3 Medical Device Stocks to Play in a Recession

Brittney Barrett  |

Investors are presented with a range of possibilities for pursuing the volatile market. There’s the option of snapping up bargain buys for the long-term, which should we enter another recession, could continue to weaken. There’s purchasing traditional safety stocks at their teetering highs or sitting out all together. There are also medical device stocks.

While medical device stocks can inadvertently get lumped in with biotech, a highly risky sector, they’re much more reliable. After all, the premier human impulse is to survive, and if that means getting a heart valve, the economy is not going to be first consideration.  Human mortality is static, even if the broader market is not, making an investment in medical device stocks more stable than many other wobbling sectors.

That said, this is not fool proof nor are all medical device stocks created equal. Structural weakness or a bad balance sheet can quickly sour an investment, so due diligence is important. It’s also worthwhile to mention that hospital spending has been lagging as a result of the economy, but many share prices across medical device stocks have that already factored into their shareprices.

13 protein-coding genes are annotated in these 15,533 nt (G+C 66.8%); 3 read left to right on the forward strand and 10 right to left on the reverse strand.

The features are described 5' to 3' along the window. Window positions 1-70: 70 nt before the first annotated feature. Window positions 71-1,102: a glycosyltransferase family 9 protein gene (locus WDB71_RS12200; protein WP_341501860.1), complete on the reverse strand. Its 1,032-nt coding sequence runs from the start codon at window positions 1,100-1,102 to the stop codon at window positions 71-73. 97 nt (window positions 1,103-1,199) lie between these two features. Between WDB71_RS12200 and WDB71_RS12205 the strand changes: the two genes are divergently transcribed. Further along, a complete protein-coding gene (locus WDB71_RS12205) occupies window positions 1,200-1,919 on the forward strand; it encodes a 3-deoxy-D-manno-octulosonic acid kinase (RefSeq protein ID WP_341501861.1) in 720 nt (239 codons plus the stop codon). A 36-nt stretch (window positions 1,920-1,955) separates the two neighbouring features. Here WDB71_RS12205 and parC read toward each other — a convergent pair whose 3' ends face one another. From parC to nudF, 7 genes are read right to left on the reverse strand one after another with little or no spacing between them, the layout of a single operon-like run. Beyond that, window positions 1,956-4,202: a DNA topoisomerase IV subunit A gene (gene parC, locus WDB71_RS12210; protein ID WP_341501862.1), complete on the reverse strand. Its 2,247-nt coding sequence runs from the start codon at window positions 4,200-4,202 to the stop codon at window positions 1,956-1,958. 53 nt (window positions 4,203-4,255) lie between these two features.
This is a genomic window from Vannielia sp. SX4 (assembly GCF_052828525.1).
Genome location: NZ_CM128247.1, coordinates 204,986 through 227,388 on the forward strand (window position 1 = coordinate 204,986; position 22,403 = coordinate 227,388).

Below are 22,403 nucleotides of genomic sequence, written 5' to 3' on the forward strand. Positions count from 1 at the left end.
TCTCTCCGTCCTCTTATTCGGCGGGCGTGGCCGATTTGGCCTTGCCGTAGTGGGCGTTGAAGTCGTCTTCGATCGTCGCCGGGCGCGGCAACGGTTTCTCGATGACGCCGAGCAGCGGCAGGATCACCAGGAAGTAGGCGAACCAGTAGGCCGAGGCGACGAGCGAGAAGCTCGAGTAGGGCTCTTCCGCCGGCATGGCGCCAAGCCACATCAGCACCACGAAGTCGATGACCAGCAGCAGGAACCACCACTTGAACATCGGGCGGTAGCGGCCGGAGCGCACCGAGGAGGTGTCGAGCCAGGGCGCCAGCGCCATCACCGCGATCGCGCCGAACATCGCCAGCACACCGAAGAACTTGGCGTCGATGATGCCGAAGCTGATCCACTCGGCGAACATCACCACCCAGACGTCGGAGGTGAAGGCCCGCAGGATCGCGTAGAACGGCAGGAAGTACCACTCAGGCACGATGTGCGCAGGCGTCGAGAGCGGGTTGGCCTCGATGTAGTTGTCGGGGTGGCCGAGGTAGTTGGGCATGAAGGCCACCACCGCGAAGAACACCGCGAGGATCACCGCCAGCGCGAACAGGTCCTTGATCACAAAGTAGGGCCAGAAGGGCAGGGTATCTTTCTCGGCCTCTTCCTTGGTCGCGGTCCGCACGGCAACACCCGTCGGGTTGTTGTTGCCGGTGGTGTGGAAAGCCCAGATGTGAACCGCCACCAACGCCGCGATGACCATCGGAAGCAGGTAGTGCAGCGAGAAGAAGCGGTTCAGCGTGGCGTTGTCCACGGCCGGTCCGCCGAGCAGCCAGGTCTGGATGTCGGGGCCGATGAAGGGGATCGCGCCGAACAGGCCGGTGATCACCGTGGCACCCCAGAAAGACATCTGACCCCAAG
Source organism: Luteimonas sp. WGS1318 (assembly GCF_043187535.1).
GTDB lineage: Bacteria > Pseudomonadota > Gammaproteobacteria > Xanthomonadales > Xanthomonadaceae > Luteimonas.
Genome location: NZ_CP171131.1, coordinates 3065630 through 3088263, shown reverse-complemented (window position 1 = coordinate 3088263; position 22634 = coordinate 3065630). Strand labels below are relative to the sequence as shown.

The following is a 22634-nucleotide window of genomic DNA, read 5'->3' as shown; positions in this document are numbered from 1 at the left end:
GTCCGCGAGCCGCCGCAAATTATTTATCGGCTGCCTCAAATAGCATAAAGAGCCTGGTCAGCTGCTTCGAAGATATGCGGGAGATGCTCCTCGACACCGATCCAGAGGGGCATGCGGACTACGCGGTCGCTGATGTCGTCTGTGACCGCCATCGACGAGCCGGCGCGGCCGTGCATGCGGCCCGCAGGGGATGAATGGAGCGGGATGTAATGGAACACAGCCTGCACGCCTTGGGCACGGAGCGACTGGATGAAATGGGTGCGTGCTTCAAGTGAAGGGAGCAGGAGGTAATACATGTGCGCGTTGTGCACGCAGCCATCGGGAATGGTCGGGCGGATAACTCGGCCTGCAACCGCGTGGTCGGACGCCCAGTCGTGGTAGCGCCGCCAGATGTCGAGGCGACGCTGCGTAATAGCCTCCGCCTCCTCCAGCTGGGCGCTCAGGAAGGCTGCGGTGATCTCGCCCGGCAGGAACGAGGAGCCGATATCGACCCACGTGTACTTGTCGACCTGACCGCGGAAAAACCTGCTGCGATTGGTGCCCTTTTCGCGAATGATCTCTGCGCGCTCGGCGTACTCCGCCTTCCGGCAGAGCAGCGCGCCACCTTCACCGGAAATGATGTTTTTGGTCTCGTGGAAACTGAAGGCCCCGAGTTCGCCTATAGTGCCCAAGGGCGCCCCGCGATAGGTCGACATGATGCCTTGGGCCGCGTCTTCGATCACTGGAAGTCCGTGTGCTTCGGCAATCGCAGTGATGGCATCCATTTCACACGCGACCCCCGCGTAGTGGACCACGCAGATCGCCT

Below, are a few that look healthy and primed for long-term gains.

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Medtronic (MDT): Medtronic is one of the larger medical device stocks and they have a healthy dividend payout and a knack of generating cash-flow. Medtronic is also extremely discounted at the moment, trading near its 52-week lower after the recent sell-off. The company, which is involved in researching, designing, manufacturing and selling pain alleviation products and device-based medical therapies, has a 10.8 P/E ratio.

Carefusion (CFN):Care fusion spun off of Cardinal Health in 2009 and has been outpacing many of its competitors.  Between a number of acquisitions and healthy product development the company, which focuses on equipment for intensive-care units, the company seems to be on deck for increase profitability.  During the interim period before new products begin to produce yields, the company has been undergoing restructuring and lowering its overhead. The result has led to a near 15 percent climb in share prices for August and double digit profit growth.

Johnson & Johnson (JNJ): Johnson & Johnson is not a pure medical device company but that could work in its favor. Shares of the company are off 52-week highs but the range indicated stability and the recent acquisition of Synthes, positions the company to rule the prosthetic hip and knee industry in the coming years. Baby boomers are entering old age, which is likely to give this company as a rise in operations drives profit.

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